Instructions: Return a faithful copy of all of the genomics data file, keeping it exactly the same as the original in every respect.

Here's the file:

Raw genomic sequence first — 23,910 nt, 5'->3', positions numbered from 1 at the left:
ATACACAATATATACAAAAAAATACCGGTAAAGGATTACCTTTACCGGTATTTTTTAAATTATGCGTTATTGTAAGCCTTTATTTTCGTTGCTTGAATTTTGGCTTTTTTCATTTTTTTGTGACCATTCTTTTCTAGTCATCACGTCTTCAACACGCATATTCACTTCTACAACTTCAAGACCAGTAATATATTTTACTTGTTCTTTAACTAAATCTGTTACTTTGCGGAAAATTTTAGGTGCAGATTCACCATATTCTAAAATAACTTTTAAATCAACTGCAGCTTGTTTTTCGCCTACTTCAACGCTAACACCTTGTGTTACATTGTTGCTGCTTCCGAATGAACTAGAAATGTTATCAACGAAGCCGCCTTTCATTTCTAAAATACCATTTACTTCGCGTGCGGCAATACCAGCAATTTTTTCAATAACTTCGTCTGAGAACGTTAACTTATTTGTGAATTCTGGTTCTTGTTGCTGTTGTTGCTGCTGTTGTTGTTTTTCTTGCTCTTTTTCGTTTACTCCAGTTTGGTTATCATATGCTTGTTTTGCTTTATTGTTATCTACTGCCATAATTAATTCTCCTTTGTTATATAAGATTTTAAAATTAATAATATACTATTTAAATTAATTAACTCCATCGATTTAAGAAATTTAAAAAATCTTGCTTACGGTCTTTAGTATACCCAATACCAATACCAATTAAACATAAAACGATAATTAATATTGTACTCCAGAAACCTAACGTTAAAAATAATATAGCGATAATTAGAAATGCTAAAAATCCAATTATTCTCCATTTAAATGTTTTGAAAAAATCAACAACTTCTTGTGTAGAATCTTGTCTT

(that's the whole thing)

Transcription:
Raw genomic sequence first — 23,910 nt, 5'->3', positions numbered from 1 at the left:
ATACACAATATATACAAAAAAATACCGGTAAAGGATTACCTTTACCGGTATTTTTTAAATTATGCGTTATTGTAAGCCTTTATTTTCGTTGCTTGAATTTTGGCTTTTTTCATTTTTTTGTGACCATTCTTTTCTAGTCATCACGTCTTCAACACGCATATTCACTTCTACAACTTCAAGACCAGTAATATATTTTACTTGTTCTTTAACTAAATCTGTTACTTTGCGGAAAATTTTAGGTGCAGATTCACCATATTCTAAAATAACTTTTAAATCAACTGCAGCTTGTTTTTCGCCTACTTCAACGCTAACACCTTGTGTTACATTGTTGCTGCTTCCGAATGAACTAGAAATGTTATCAACGAAGCCGCCTTTCATTTCTAAAATACCATTTACTTCGCGTGCGGCAATACCAGCAATTTTTTCAATAACTTCGTCTGAGAACGTTAACTTATTTGTGAATTCTGGTTCTTGTTGCTGTTGTTGCTGCTGTTGTTGTTTTTCTTGCTCTTTTTCGTTTACTCCAGTTTGGTTATCATATGCTTGTTTTGCTTTATTGTTATCTACTGCCATAATTAATTCTCCTTTGTTATATAAGATTTTAAAATTAATAATATACTATTTAAATTAATTAACTCCATCGATTTAAGAAATTTAAAAAATCTTGCTTACGGTCTTTAGTATACCCAATACCAATACCAATTAAACATAAAACGATAATTAATATTGTACTCCAGAAACCTAACGTTAAAAATAATATAGCGATAATTAGAAATGCTAAAAATCCAATTATTCTCCATTTAAATGTTTTGAAAAAATCAACAACTTCTTGTGTAGAATCTTGTCTT